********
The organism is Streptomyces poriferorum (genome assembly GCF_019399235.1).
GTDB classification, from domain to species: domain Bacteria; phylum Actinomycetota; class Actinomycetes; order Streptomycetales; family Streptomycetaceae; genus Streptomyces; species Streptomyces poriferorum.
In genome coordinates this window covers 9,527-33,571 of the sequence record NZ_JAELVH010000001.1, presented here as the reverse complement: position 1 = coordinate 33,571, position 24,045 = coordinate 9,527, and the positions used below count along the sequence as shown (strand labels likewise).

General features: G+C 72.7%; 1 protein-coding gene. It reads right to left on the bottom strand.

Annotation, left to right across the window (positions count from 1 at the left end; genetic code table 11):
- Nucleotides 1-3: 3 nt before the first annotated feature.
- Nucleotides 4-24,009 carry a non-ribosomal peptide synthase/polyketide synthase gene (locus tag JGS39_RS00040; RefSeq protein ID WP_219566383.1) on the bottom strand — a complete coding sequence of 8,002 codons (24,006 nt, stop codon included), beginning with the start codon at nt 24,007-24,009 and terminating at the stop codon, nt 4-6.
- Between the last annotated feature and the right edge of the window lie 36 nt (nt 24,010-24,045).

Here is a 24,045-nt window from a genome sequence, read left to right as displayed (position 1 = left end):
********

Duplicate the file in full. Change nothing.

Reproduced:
The organism is Streptomyces poriferorum (genome assembly GCF_019399235.1).
GTDB classification, from domain to species: domain Bacteria; phylum Actinomycetota; class Actinomycetes; order Streptomycetales; family Streptomycetaceae; genus Streptomyces; species Streptomyces poriferorum.
In genome coordinates this window covers 9,527-33,571 of the sequence record NZ_JAELVH010000001.1, presented here as the reverse complement: position 1 = coordinate 33,571, position 24,045 = coordinate 9,527, and the positions used below count along the sequence as shown (strand labels likewise).

General features: G+C 72.7%; 1 protein-coding gene. It reads right to left on the bottom strand.

Annotation, left to right across the window (positions count from 1 at the left end; genetic code table 11):
- Nucleotides 1-3: 3 nt before the first annotated feature.
- Nucleotides 4-24,009 carry a non-ribosomal peptide synthase/polyketide synthase gene (locus tag JGS39_RS00040; RefSeq protein ID WP_219566383.1) on the bottom strand — a complete coding sequence of 8,002 codons (24,006 nt, stop codon included), beginning with the start codon at nt 24,007-24,009 and terminating at the stop codon, nt 4-6.
- Between the last annotated feature and the right edge of the window lie 36 nt (nt 24,010-24,045).

Here is a 24,045-nt window from a genome sequence, read left to right as displayed (position 1 = left end):